A Modern Guide to TVs
The process of shopping for a new TV can be daunting. Having a little background knowledge before hitting the showroom floor at your favorite big box store can save you time and money. So, we’ve put together a very basic buyer’s guide for the TV market today.
Plasma TVs used to be very popular due to the vividness of their picture. The downside of these TVs was the
reflective screen caused by the sheet of glass covering the TV panel. This pushed them to become common for basements and other low light areas.
LCDs became popular and replaced plasmas in most applications because their screens had less reflection. LCDs, on the other hand, did not require a sheet of glass. The downside of LCD was that they did not have the same richness of colour as plasmas.
To increase the quality of picture in LCDs, the light bulb that illuminated them was changed from fluorescent to light emitting diodes (LEDs). This created the LED subclass. To clarify: all LEDs are LCDs, and in most cases they are thinner and brighter. Most TVs available today are LED, offering vivid picture quality with minimal reflection.
OLED TVs are an attempt to further increase picture quality and use a similar technology to plasma. They are not yet popular, however, for a few reasons. Firstly, their life span is not as long as LEDs and there is a high defect rate in models manufactured. Secondly, they are more expensive. Anticipate this technology to be improved and the prices to drop.
1080P vs. 4K vs. UHD
1080P has been out for years, is considered high definition, and is found in Blu-Ray movies, on Netflix, and on some high definition cable packages. However, if you have high definition cable, it is not necessarily at 1080P. To find out I suggest Googling your cable company or giving them a call.
TV resolution has been improved from 1080P in two ways; 4K and UHD. 4K is a production standard and UHD a broadcast standard. To simplify,consider both of these resolutions approximately four times that of 1080P, and their differences minimal. This means that for every pixel or dot that make up the picture on a 1080P it has been split in four, or quadrupled. This increases the capability of detail in a picture tremendously.
While 4K and UHD have not yet become a standard for movies or cable, there are some benefits to buying it. Firstly, it’s only a matter of time before the technology goes mainstream. Secondly, there is currently content out there; Netflix offers a few shows that were filmed in 4K. Lastly, these TVs have up-conversion capabilities, meaning they will take content that is not yet 4K or UHD and try to enhance to look better than 1080P. Personally, I have watched Game of Thrones in high definition on a Sony 4K TV, and it did a decent job in up converting and it did look better than 1080P.
Video essentially puts pictures together and scrolls through them. The refresh rate of a TV refers to the
smoothness of this process. Think about drawing a person jumping on a notepad. On each page you draw the person a little higher. Now think about flipping through the pages – the quicker you do so the more real the motion seems. This is the same idea behind refresh rate.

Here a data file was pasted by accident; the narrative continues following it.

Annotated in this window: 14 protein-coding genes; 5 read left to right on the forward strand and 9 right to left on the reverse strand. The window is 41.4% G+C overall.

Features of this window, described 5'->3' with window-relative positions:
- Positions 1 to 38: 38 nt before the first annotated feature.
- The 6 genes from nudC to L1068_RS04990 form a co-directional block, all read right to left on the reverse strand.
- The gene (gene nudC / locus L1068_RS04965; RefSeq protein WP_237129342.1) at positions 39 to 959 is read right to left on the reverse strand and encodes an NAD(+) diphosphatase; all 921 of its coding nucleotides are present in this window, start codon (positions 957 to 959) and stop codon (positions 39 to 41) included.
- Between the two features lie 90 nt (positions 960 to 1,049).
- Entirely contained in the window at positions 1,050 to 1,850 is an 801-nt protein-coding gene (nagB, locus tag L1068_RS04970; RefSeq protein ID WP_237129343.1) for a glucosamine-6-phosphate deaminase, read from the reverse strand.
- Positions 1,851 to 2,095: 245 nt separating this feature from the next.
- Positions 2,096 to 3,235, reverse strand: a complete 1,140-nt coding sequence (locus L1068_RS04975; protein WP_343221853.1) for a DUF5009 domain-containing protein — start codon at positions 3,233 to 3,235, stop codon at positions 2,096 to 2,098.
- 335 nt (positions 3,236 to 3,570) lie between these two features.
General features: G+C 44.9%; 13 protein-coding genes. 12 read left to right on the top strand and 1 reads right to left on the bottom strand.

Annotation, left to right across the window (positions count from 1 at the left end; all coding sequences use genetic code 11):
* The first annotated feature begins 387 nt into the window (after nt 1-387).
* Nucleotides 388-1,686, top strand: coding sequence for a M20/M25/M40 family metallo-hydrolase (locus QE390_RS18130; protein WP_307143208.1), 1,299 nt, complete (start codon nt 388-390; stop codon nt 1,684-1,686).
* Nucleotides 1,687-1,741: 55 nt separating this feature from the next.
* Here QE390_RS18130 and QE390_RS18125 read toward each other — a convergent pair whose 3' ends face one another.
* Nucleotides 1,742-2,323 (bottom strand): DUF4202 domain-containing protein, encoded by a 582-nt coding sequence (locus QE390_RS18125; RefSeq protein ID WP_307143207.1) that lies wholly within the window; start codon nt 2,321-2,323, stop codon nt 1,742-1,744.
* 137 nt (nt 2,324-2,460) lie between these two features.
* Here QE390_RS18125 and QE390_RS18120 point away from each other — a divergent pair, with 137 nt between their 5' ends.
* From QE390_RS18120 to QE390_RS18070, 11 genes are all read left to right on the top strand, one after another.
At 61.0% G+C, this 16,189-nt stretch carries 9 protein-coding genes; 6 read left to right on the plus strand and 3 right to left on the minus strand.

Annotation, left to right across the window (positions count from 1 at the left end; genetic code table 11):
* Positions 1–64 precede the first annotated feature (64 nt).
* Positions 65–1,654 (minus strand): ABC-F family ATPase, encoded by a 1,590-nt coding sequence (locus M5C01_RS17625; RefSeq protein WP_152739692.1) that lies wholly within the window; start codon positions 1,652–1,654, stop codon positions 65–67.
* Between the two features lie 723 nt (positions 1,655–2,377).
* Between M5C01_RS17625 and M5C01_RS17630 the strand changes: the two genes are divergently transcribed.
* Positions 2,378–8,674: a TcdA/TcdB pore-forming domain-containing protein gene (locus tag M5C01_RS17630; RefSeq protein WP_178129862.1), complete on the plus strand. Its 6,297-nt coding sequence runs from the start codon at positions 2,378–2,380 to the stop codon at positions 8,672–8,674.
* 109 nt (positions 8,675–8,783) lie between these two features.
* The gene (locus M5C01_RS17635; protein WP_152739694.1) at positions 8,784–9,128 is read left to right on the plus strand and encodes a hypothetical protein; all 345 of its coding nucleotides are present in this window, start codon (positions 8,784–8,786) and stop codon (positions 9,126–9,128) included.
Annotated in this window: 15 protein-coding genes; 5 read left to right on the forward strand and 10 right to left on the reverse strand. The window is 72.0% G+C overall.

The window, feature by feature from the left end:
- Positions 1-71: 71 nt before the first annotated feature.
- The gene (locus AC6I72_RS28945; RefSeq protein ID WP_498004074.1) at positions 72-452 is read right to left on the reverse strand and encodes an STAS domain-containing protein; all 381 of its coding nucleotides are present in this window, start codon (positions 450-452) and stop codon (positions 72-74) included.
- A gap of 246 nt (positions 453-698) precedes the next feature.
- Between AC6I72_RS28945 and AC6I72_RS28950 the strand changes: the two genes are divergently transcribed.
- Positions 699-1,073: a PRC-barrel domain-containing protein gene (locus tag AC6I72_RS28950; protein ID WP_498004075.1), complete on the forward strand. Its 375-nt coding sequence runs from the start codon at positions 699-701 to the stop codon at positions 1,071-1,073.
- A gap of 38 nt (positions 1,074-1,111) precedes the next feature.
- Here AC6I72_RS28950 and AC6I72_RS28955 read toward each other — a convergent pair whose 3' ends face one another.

refresh rate for TVs is 60Hz. Some have a higher refresh rate of 120Hz or 240Hz. The difference that this makes to the video is that motion becomes a bit clearer. The best example to see the change is in scrolling text such as a stock or sports ticker.
The refresh rate is increased by creating new and additional frames that decrease the changes between each still picture. While this can improve picture quality there is also a chance of the video looking unnatural, as if you’re watching actors on a film set, rather than the finished product. This is called the “soap opera effect,” though it is less common in the latest TVs.
Smart or dumb TVs?
Smart TVs can do basic computer functions. For example, they have WiFi internet access built into them. They also have the ability to perform certain actions, usually through preloaded or downloaded apps. These often include Netflix, YouTube, Cinema Now and more. Some smart TVs even feature a web browser that lets you surf the web.
Although this option can be super convenient you can get the same type of functionality with digital set top options like Apple TV and Chromecast. The draw back with taking this route is that you’ll end up with one more remote to juggle through.
3D TVs allow viewers to watch regular 2D content as well as 3D content.
Watching 3D content you requires 3D glasses, a 3D player and 3D content.
There are actually 2 types of 3D glasses, passive and active. Passive 3D glasses are what you find in movie theatre. They’re cheaper and you can even use the ones given out at the theatre. Active 3D glasses require a small battery to power them. Some argue that the active option provides better image quality but passive is becoming increasingly more popular due to comfort and price.
Some 3D TVs also have the capability of simulating 3D by upscaling 2D content. This does not provide the same depth or accuracy you would expect from original 3D content but it does open up your existing library to the world of 3D.
These are the features and categories you should keep in mind while shopping for a new TV.
TVs are similar to cars. Its nice to have all the bells and whistles but you need to ask yourself do i really need them? Hopefully our guide will help you narrow down your search and allow you to pick what’s going to matter to you most.